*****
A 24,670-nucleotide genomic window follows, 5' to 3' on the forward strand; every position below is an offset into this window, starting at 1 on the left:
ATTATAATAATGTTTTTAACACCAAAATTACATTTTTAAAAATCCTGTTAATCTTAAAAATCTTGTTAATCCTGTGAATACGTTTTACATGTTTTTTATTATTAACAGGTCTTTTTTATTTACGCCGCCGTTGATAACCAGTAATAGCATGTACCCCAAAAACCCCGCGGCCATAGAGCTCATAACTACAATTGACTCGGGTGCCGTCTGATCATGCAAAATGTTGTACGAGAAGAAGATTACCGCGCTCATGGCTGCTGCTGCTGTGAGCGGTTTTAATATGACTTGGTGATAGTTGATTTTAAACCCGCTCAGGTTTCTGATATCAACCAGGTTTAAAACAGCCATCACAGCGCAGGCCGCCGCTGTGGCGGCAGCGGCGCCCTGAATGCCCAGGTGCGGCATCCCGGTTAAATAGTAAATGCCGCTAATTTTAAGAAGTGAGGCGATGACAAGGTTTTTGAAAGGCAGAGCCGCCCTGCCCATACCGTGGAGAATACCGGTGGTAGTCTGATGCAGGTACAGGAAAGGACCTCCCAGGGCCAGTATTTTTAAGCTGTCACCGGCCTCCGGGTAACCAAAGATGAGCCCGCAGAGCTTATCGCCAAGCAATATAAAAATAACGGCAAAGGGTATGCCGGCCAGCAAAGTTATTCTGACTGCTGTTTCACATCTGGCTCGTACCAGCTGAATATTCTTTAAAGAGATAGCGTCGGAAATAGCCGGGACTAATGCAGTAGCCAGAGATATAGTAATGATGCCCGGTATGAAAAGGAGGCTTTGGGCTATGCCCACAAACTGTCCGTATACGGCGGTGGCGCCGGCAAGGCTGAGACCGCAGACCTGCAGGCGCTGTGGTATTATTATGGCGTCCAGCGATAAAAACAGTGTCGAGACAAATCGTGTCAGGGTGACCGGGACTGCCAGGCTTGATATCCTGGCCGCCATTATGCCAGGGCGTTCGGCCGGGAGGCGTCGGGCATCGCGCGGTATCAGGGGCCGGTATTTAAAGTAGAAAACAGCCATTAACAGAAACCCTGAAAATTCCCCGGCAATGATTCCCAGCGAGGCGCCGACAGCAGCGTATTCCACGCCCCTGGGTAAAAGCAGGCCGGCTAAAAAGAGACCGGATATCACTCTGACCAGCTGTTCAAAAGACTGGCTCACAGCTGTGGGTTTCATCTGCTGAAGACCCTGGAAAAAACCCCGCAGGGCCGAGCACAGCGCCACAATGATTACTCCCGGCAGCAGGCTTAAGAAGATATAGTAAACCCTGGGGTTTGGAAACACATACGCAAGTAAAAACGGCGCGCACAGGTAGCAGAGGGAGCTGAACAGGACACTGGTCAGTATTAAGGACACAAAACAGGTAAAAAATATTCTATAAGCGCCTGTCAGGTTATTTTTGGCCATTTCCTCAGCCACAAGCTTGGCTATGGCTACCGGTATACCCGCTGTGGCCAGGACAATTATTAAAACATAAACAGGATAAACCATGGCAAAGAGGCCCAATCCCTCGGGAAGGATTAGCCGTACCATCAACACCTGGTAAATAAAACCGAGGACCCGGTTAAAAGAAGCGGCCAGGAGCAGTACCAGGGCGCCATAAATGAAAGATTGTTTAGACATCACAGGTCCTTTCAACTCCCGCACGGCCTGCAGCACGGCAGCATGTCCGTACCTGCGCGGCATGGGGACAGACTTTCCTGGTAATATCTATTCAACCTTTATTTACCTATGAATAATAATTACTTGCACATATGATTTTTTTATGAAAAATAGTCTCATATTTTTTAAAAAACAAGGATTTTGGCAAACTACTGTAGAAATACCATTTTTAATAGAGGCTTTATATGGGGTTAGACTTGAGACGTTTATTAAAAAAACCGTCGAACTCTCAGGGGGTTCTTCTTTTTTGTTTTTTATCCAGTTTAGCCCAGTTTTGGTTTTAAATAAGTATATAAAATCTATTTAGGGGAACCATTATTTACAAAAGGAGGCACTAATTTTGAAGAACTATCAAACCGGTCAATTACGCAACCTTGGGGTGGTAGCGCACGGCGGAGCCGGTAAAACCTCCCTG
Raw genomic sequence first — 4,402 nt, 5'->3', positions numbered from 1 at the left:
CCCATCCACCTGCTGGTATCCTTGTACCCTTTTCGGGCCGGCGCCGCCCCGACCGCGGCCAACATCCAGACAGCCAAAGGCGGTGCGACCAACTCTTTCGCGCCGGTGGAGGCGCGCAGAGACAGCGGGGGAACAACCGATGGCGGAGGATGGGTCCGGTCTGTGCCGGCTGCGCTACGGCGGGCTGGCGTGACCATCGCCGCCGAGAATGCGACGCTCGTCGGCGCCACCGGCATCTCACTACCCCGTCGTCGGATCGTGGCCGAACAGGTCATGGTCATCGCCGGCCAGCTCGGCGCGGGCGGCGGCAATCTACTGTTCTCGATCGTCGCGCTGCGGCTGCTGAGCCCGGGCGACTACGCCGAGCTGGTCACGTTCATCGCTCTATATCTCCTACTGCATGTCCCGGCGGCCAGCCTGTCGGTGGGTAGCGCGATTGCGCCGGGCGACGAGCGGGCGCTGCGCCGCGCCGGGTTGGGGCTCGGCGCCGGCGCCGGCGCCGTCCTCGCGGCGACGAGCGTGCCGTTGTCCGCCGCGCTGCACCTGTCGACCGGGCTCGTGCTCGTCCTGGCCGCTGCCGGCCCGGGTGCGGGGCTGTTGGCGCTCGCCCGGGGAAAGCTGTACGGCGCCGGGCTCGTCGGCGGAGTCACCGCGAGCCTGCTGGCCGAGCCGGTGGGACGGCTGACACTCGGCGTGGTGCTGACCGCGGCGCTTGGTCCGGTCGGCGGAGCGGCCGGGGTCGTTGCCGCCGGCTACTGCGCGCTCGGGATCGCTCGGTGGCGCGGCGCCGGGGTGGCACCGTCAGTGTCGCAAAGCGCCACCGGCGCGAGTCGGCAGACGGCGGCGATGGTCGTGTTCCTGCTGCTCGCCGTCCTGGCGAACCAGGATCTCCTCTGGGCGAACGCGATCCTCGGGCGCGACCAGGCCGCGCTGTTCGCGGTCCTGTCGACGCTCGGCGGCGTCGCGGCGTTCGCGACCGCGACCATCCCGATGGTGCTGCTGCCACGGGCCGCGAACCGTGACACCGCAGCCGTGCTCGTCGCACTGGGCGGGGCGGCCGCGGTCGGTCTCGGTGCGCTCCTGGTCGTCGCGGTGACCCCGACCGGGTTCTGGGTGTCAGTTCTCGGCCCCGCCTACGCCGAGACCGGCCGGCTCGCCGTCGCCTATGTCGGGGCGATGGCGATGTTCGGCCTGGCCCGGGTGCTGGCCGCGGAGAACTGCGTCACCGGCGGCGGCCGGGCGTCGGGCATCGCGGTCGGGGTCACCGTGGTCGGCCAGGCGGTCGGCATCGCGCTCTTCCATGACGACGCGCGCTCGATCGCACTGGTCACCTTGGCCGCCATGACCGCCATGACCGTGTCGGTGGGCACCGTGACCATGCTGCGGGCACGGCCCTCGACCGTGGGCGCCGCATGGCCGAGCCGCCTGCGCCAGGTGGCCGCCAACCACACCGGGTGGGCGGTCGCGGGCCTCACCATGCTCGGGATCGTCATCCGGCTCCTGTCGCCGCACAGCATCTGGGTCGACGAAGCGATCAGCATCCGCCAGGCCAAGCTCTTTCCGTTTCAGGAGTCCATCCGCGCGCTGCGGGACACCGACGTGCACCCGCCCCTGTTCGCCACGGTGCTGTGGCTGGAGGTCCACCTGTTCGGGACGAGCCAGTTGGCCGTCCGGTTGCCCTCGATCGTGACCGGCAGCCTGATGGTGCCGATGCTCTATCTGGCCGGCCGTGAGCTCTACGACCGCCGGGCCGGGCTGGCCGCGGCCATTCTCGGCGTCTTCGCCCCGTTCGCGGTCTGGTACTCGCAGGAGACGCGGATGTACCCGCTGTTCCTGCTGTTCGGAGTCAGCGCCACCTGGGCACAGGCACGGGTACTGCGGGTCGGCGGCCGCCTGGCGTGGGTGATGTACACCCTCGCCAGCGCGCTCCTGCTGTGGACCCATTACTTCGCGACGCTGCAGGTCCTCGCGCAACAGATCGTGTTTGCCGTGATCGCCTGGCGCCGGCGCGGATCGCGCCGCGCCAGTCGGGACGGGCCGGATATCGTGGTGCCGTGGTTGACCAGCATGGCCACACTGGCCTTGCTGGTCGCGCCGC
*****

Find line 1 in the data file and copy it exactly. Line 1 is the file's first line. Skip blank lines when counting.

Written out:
A 24,670-nucleotide genomic window follows, 5' to 3' on the forward strand; every position below is an offset into this window, starting at 1 on the left: